When we're setting out to change something in our bodies, some times you have to know how to make those things happen. It's not easy to just dive into something without a plan.
For me, I think setting goals are great for making things happen. I need to know what I want and then warm up to it. It's like starting a car, I have to turn the engine on before I drive. If I'm taking on a new sport, or exercise routine, I want to think about what I want to gain from it. Otherwise, I might just start out strong and end with a whimper when I get a little bored. If I just think ahead before I enter into that new routine, I can set some goals that keep me going. I want an awesome plan for me. I deserve it. You do too. I really want to make something happen, I don't want to waste my time. It's all just a little psychology that our minds need to get our bodies to stick with the program.
Here are a few ways to help you get started...Make your goals specific. Don't just give yourself one goal though, surely there is more than one benefit from the exercise routine you are about to start. Identify those specific goals and let yourself have more than one. For example: I want to work out X times a week and lose X amount of weight. I want to work on getting rid of my bad posture and sit up straighter (this takes some core strength and even some flexibility). I want to strengthen my core, so my chronic back pain is alleviated. I want to get an all around body workout and see some muscle tone in my body. Come into your class or session prepared to reach some goals.
Once you set some specific goals, how will you measure them? If you want to look great and fit into your clothes better, how long will give yourself, how will you measure the results and how often will you measure? Make sure you set measurements in place. Write down your results on your calendar, or in a notebook, and check in on yourself. Do measure them. Don't skip this part, because If you can't measure your goals, you may never see them clearly or feel like you've achieved anything. Did I get better posture today? That one might be harder to measure than losing a pound, but I can look in the mirror and check my posture, I can think about it while I'm at the computer, I can also feel it in my body and so yes, I can measure it.
Did you set goals that were attainable? I hope so. There is no use in setting goals so high that you can't reach them before you give up. High goals can be attained, but just take those steps to get to them and make those steps reasonable. I want to have a stronger core in two months. This is attainable if you put the work into it, and perhaps doing a little work at home in between your sessions. I want to get much stronger shoulders and arms, and be able to do 6-10 push ups with collapsing within a few months. I want to learn how to limber my hamstrings and strengthen my back in ten sessions. These are all reasonable and attainable goals for most people.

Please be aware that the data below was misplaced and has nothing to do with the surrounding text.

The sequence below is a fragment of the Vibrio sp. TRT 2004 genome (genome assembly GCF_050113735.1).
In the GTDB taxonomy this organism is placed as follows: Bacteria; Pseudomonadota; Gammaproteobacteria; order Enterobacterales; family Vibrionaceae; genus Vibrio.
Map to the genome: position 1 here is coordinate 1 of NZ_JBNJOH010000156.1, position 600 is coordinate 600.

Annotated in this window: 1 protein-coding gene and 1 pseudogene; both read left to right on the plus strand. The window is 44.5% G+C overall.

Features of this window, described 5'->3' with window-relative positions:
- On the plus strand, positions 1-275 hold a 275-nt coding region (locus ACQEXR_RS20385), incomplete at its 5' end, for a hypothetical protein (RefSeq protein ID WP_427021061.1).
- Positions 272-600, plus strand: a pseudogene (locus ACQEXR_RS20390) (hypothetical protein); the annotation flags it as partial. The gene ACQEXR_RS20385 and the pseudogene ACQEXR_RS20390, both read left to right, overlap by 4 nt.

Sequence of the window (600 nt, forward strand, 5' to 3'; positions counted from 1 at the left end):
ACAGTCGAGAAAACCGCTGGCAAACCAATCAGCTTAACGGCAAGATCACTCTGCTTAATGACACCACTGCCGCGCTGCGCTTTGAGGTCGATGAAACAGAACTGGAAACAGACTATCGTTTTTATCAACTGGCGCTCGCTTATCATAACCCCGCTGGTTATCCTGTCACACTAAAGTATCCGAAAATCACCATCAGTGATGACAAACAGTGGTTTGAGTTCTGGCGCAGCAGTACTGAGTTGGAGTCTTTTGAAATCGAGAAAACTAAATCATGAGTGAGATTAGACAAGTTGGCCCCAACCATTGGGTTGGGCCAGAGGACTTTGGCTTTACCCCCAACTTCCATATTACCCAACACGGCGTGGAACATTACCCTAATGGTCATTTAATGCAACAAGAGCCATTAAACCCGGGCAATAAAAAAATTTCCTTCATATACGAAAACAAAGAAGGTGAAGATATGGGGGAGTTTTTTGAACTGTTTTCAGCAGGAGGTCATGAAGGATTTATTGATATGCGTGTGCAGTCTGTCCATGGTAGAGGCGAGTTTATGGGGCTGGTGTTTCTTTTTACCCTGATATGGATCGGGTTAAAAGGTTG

When setting your goals this one is pretty simple to do - make them realistic. It's a little like attainability, but one step further and that is do your goals fit your lifestyle? I want to build strength in my core and get more limber in my back and hamstrings, by doing Pilates twice a week. Is that realistic for you? Are you willing and able to do that? A realistic goal needs to be one that you are willing to take on, and one that you are able to do, within the boundaries of your lifestyle.
Give yourself time to achieve your goals, and check in on yourself often. I want to achieve X in three months and then I want to work on Y. For example, this week I want to focus on learning the intermediate reformer routine and gain some strength in my arms, maybe even focus on my balance. By the end of the month I want to be strong enough to be able to learn more intermediate exercises. Give yourself a carrot to chase and let yourself get there. If you don't give yourself a decent timeframe, it may never happen.
Make yourself accountable. It matters. Have I dropped the ball? Did I feel tired last week and skip my exercises for a few days? If so, no big deal, but get right back on the "horse." Don't spend too much time kicking yourself over a little break. Sometimes we need them.
Stability and Staying Power
Transforming your body into something different takes a little time, it also requires stability as well as staying power. Without those two things, that carrot will be hard to get. Don't stop if nothing happens at first. Hang in there. Be consistent and stay with it and make things happen for you!
In short I call this being a S.M.A.R.T.A.S.S. (the good kind)
Set some specific goals, make an awesome plan for yourself = S
Make your goals measurable = M
Make your goals attainable = A
Make your goals realistic = R
Give yourself a reasonable amount of time to achieve the goals = T
Make yourself accountable = A
Be stable and have some staying power = SS
Stay with it!
#makethingshappen for you!!